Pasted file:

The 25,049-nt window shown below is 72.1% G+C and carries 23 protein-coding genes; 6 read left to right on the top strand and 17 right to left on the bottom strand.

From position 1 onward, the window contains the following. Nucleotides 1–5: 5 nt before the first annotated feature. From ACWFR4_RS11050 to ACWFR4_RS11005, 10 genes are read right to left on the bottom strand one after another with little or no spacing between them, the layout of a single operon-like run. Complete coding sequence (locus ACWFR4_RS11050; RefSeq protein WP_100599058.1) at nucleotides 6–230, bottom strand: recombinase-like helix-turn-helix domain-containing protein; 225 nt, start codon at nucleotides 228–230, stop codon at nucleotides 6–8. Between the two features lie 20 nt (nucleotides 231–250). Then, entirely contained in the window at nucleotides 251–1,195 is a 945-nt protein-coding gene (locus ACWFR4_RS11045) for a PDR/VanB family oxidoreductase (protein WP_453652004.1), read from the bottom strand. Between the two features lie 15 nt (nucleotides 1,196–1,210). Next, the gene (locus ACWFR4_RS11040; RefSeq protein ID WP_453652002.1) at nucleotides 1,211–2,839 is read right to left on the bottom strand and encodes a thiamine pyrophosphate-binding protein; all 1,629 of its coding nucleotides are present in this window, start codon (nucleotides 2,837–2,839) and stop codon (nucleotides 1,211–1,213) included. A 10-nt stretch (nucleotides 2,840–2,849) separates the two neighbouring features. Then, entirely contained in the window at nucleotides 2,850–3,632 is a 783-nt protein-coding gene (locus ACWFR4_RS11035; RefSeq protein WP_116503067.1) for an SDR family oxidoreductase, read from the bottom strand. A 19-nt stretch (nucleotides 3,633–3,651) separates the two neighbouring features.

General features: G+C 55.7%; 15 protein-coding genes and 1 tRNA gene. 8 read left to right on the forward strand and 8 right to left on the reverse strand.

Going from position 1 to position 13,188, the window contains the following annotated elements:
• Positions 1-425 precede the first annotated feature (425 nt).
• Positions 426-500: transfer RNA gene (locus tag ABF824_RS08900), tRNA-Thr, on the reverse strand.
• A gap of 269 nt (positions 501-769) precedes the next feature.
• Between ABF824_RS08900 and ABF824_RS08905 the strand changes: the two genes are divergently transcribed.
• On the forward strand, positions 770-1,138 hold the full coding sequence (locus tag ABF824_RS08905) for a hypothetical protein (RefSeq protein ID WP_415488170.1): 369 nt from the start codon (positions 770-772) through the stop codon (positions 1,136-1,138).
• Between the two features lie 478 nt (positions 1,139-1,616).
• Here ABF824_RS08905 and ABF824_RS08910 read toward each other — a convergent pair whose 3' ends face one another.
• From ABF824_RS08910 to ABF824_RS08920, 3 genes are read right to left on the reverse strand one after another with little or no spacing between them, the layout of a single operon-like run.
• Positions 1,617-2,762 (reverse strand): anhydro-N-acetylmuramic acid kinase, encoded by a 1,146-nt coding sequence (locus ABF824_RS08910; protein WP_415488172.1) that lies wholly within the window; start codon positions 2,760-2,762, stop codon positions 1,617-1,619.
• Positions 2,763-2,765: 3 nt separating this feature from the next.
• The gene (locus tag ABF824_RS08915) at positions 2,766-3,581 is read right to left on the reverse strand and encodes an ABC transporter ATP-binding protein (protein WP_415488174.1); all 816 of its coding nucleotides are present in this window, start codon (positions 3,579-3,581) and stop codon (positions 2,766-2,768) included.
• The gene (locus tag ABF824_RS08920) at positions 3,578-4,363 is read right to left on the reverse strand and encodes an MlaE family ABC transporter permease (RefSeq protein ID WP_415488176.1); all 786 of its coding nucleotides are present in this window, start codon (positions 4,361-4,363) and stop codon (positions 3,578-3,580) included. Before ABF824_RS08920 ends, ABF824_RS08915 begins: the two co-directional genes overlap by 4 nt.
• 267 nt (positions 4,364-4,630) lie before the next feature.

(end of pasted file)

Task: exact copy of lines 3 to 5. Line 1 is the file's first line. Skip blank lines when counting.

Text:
General features: G+C 55.7%; 15 protein-coding genes and 1 tRNA gene. 8 read left to right on the forward strand and 8 right to left on the reverse strand.

Going from position 1 to position 13,188, the window contains the following annotated elements:
• Positions 1-425 precede the first annotated feature (425 nt).